A few years back I came in here just after the ice had cleared in June and landed three of the largest Northerners I have ever caught. The largest weighing in at 38 and a half pounds. The other two at 33 and 31 pounds. It was an exceptional day as these boys were in early staking their claims to prime breeding grounds. This battle lasts up to a half hour on fish this size and they have only one thing in mind and that is to head for deep water pulling the canoe and us in tow. Is it any wonder I would be more than willing to miss a few days work.
I usually spend a few hours here, and I have never been disappointed with the results. The action is so furious that I have to stop after awhile because my arms and hands get sore. Ever hear a fisherman complain about that kind of hardship? It is comical when you think of it, but these fish are very aggressive. I have had some ugly wounds inflicted on my hands and fingers because pike have row after row of razor sharp teeth. I have to take great care when taking out a hook. Hospitals have the tool for the job: forceps—the longer the better. A pike once clamped down on the fatty part of my thumb and part of my index finger. My first response was to try and pull my hand back. That is lesson number one on the not-to-do list. I must have missed that class. Within two days I had the reddest, ugliest infected hand you ever saw. I needed some serious antibiotic treatment, and I missed out on fishing for a few weeks.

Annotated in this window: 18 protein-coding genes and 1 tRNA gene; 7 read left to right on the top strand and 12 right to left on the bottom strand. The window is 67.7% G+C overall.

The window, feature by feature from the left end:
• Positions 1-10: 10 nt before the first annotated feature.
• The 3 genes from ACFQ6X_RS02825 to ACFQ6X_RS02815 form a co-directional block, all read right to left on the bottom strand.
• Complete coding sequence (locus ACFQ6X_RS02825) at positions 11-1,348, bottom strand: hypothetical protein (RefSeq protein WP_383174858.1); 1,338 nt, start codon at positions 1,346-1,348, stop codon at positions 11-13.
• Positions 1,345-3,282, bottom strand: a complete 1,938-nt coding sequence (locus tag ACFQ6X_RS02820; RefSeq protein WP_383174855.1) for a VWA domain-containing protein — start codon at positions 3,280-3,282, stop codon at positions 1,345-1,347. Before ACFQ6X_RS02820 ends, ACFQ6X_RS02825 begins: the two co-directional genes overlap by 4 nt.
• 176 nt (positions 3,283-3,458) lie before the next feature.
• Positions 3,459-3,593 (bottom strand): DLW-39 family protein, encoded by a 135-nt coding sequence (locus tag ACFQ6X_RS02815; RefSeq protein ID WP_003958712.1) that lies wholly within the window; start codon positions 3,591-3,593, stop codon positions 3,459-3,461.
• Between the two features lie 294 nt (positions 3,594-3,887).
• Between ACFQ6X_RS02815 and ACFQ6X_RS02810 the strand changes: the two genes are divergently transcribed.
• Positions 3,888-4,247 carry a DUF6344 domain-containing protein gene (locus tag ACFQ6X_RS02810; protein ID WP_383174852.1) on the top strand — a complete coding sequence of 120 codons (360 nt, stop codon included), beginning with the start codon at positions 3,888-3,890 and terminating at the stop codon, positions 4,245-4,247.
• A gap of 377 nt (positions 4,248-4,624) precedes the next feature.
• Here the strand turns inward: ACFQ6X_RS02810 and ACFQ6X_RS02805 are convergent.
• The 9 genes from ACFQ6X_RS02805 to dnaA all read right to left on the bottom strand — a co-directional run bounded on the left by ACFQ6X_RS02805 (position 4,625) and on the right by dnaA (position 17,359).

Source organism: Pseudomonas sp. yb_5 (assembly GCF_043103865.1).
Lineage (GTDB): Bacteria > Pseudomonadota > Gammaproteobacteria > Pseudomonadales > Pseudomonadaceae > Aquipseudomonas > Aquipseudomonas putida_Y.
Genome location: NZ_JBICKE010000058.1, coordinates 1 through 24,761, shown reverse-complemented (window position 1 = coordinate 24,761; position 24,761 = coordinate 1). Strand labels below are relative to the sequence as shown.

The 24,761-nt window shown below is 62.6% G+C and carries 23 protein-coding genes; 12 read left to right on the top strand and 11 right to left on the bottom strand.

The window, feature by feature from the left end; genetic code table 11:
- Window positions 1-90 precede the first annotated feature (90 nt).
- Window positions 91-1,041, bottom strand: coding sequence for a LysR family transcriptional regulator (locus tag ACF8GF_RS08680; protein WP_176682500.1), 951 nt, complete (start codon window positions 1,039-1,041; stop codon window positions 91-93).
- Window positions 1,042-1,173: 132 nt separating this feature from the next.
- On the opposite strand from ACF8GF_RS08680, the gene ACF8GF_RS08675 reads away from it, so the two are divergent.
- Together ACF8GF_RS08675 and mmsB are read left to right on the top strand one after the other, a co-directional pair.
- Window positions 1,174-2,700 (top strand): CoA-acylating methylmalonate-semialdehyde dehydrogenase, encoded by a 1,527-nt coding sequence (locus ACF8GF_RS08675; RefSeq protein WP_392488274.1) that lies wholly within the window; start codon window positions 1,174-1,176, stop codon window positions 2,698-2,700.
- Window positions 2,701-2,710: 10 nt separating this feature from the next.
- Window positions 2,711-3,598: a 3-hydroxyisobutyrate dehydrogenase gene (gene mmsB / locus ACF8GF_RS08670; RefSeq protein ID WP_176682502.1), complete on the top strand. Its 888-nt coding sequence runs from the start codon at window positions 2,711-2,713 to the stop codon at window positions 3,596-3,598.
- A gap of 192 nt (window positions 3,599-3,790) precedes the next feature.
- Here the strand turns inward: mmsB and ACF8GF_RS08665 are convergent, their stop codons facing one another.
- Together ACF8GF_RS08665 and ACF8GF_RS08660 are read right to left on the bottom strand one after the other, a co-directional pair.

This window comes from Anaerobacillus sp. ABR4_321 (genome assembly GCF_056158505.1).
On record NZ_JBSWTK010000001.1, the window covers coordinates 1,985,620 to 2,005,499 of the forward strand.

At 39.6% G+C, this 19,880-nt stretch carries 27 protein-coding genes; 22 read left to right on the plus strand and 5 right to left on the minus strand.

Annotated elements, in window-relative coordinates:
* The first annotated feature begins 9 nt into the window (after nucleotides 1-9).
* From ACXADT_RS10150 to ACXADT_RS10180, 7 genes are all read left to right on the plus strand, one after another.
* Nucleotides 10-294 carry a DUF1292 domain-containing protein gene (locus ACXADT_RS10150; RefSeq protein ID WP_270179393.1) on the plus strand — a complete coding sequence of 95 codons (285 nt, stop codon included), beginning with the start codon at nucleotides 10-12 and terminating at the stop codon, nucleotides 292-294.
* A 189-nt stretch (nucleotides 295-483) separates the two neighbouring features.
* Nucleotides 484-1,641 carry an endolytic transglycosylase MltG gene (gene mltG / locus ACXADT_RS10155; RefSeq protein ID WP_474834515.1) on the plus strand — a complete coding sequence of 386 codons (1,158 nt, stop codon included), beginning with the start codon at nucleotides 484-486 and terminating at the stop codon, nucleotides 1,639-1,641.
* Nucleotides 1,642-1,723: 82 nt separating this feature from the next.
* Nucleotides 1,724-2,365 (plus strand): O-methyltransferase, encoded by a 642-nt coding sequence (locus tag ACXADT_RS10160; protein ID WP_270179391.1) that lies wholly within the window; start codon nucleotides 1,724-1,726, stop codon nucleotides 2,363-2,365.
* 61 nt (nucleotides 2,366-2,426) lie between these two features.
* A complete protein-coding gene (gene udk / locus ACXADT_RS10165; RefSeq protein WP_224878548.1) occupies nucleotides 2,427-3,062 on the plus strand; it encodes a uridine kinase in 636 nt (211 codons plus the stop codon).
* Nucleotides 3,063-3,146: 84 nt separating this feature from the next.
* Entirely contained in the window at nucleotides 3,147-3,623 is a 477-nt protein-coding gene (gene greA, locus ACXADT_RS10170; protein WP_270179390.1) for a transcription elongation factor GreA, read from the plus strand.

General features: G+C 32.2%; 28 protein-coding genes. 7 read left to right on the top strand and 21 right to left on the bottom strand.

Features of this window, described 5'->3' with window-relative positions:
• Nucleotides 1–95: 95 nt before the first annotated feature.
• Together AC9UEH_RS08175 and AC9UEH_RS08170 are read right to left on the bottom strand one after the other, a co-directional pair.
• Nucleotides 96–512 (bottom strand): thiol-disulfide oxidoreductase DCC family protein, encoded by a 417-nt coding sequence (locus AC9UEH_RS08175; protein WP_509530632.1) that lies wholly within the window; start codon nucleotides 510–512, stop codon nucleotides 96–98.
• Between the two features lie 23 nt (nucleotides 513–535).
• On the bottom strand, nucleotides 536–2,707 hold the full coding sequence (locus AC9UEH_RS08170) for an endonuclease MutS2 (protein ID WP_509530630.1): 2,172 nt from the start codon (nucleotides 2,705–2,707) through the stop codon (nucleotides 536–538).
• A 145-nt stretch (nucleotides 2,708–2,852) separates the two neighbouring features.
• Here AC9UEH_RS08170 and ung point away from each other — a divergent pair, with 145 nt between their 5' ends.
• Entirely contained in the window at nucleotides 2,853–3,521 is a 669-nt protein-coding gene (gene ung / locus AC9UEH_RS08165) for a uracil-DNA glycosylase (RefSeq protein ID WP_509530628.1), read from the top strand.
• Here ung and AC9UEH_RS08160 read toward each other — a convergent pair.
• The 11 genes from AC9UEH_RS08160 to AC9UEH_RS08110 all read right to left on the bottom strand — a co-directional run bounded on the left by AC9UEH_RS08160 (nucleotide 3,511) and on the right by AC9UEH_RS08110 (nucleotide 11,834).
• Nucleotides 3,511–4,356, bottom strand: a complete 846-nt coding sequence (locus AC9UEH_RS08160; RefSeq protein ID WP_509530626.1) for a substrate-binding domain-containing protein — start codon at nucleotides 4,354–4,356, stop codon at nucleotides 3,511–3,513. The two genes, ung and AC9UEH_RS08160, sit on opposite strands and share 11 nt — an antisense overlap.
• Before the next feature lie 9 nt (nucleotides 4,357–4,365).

That was a feat in itself with such a large fish, a barking dog and all the obstacles that seem to come into play. Once I had the fish landed, I was attempting to take the hook out of his mouth and with a mighty flip of his tail he jumped to the bottom of the canoe. You might think the fight was over, but before he was done, my tackle box was spread from one end of the canoe to the other. By this time Tannis was at the farthest place of retreat I was covered in fish slime. After that little ordeal I was finally able to release him back into the lake.